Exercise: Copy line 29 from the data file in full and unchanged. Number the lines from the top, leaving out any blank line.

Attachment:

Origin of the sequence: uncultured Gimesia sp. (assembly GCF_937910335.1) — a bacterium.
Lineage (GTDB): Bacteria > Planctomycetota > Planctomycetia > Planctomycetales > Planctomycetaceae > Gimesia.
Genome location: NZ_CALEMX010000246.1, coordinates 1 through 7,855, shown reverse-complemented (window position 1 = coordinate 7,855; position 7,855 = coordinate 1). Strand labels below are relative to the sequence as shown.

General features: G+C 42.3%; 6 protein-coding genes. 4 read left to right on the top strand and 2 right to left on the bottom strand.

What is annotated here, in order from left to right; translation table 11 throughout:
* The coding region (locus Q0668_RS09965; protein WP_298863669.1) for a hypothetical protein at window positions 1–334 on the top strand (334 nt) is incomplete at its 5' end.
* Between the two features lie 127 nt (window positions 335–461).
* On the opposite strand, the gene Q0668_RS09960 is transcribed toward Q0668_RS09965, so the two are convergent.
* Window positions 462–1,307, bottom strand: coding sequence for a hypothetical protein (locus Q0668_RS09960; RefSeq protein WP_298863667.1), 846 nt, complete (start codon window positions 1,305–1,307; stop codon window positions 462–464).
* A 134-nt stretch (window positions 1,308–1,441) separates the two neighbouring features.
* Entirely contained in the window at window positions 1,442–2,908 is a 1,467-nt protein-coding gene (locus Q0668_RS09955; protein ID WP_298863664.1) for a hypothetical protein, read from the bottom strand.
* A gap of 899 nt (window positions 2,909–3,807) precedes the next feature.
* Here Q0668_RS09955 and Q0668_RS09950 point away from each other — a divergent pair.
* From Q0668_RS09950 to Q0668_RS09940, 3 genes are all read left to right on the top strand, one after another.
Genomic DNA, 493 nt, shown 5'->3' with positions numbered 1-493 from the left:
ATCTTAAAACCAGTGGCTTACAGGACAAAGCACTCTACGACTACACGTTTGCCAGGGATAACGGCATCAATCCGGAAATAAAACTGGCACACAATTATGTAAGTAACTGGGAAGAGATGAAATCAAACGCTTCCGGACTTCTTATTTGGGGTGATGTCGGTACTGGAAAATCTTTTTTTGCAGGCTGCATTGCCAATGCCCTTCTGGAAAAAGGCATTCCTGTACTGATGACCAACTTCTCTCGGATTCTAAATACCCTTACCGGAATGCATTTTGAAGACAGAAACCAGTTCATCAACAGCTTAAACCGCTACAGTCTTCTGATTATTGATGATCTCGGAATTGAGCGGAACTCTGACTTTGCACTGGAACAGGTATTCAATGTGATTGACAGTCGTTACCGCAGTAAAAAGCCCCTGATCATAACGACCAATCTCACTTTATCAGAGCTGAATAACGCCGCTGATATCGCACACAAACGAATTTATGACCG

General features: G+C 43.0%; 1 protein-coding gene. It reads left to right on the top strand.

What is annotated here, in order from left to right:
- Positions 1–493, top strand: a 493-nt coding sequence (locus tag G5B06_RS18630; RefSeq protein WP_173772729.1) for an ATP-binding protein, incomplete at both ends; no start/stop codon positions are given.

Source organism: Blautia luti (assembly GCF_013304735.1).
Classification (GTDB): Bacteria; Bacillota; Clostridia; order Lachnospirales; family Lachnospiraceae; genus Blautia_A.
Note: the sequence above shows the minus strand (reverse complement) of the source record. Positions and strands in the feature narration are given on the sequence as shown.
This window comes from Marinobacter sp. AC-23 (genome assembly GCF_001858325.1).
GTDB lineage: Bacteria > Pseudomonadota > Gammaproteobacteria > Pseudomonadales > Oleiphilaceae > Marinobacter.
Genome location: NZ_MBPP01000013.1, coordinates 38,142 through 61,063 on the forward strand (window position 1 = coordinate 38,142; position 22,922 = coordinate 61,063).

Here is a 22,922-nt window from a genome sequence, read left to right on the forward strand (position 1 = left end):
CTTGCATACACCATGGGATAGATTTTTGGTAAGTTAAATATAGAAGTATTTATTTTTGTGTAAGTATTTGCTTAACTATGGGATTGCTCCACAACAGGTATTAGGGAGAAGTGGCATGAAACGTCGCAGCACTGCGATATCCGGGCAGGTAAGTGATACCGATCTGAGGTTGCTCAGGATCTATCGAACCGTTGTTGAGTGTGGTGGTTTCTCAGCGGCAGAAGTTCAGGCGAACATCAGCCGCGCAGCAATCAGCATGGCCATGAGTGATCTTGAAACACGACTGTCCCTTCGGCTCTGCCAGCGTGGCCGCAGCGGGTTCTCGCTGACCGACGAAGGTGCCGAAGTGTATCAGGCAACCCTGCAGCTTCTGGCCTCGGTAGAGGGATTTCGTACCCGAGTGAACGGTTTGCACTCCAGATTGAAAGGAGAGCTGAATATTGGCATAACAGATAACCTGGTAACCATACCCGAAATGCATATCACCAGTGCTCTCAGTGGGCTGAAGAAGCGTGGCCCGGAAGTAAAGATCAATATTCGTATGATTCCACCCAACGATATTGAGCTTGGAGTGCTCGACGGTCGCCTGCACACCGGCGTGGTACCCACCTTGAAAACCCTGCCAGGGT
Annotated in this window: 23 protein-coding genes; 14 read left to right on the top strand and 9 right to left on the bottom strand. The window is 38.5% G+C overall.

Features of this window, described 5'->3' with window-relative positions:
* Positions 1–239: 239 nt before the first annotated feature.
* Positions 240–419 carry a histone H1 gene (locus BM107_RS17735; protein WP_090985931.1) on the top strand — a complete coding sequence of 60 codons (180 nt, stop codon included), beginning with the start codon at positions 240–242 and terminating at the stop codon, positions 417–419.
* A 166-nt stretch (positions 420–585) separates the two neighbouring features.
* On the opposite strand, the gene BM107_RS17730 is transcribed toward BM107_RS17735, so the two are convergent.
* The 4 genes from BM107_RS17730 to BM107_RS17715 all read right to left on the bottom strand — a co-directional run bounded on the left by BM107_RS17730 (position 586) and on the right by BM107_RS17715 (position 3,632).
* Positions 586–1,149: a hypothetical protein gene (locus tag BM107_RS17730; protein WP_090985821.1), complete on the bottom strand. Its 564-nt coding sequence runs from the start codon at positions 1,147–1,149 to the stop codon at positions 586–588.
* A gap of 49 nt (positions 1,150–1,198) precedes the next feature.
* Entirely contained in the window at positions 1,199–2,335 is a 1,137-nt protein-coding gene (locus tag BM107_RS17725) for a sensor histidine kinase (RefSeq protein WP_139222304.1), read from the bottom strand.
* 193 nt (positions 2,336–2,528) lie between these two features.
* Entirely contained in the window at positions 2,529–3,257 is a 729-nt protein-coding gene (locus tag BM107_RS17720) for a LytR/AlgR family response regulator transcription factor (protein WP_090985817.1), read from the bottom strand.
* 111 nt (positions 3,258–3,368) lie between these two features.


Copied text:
Features of this window, described 5'->3' with window-relative positions: